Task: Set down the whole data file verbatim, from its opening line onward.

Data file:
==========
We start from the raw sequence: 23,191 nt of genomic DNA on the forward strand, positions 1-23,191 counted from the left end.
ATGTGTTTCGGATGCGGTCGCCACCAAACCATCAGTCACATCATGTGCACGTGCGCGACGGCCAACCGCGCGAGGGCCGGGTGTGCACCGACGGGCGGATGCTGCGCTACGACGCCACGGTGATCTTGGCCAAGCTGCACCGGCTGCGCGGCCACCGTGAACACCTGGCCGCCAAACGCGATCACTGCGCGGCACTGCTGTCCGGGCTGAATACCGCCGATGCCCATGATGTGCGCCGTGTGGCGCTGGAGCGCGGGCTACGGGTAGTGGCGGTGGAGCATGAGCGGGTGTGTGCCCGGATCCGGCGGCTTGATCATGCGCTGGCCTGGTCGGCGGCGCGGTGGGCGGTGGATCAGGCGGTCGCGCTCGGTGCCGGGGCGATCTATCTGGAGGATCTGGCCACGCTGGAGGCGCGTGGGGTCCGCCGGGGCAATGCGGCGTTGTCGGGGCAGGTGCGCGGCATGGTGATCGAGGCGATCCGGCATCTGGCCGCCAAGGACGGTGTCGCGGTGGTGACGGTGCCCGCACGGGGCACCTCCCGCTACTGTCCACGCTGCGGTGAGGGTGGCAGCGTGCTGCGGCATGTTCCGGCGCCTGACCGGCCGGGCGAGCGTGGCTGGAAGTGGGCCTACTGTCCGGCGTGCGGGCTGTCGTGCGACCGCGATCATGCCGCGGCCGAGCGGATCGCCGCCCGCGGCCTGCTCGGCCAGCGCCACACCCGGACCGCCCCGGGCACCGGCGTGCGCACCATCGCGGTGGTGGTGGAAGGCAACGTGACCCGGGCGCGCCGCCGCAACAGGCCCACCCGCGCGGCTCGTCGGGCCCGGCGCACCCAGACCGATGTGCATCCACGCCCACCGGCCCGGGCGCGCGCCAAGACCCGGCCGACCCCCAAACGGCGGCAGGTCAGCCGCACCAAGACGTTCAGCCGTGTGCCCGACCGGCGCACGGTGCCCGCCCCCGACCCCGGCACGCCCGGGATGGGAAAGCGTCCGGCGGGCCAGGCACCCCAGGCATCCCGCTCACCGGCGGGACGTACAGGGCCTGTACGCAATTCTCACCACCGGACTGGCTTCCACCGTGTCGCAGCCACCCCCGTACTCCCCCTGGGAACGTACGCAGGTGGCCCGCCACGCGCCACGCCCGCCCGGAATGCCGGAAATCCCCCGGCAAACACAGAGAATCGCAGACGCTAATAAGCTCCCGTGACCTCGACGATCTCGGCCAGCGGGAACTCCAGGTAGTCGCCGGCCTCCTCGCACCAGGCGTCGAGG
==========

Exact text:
We start from the raw sequence: 23,191 nt of genomic DNA on the forward strand, positions 1-23,191 counted from the left end.
ATGTGTTTCGGATGCGGTCGCCACCAAACCATCAGTCACATCATGTGCACGTGCGCGACGGCCAACCGCGCGAGGGCCGGGTGTGCACCGACGGGCGGATGCTGCGCTACGACGCCACGGTGATCTTGGCCAAGCTGCACCGGCTGCGCGGCCACCGTGAACACCTGGCCGCCAAACGCGATCACTGCGCGGCACTGCTGTCCGGGCTGAATACCGCCGATGCCCATGATGTGCGCCGTGTGGCGCTGGAGCGCGGGCTACGGGTAGTGGCGGTGGAGCATGAGCGGGTGTGTGCCCGGATCCGGCGGCTTGATCATGCGCTGGCCTGGTCGGCGGCGCGGTGGGCGGTGGATCAGGCGGTCGCGCTCGGTGCCGGGGCGATCTATCTGGAGGATCTGGCCACGCTGGAGGCGCGTGGGGTCCGCCGGGGCAATGCGGCGTTGTCGGGGCAGGTGCGCGGCATGGTGATCGAGGCGATCCGGCATCTGGCCGCCAAGGACGGTGTCGCGGTGGTGACGGTGCCCGCACGGGGCACCTCCCGCTACTGTCCACGCTGCGGTGAGGGTGGCAGCGTGCTGCGGCATGTTCCGGCGCCTGACCGGCCGGGCGAGCGTGGCTGGAAGTGGGCCTACTGTCCGGCGTGCGGGCTGTCGTGCGACCGCGATCATGCCGCGGCCGAGCGGATCGCCGCCCGCGGCCTGCTCGGCCAGCGCCACACCCGGACCGCCCCGGGCACCGGCGTGCGCACCATCGCGGTGGTGGTGGAAGGCAACGTGACCCGGGCGCGCCGCCGCAACAGGCCCACCCGCGCGGCTCGTCGGGCCCGGCGCACCCAGACCGATGTGCATCCACGCCCACCGGCCCGGGCGCGCGCCAAGACCCGGCCGACCCCCAAACGGCGGCAGGTCAGCCGCACCAAGACGTTCAGCCGTGTGCCCGACCGGCGCACGGTGCCCGCCCCCGACCCCGGCACGCCCGGGATGGGAAAGCGTCCGGCGGGCCAGGCACCCCAGGCATCCCGCTCACCGGCGGGACGTACAGGGCCTGTACGCAATTCTCACCACCGGACTGGCTTCCACCGTGTCGCAGCCACCCCCGTACTCCCCCTGGGAACGTACGCAGGTGGCCCGCCACGCGCCACGCCCGCCCGGAATGCCGGAAATCCCCCGGCAAACACAGAGAATCGCAGACGCTAATAAGCTCCCGTGACCTCGACGATCTCGGCCAGCGGGAACTCCAGGTAGTCGCCGGCCTCCTCGCACCAGGCGTCGAGG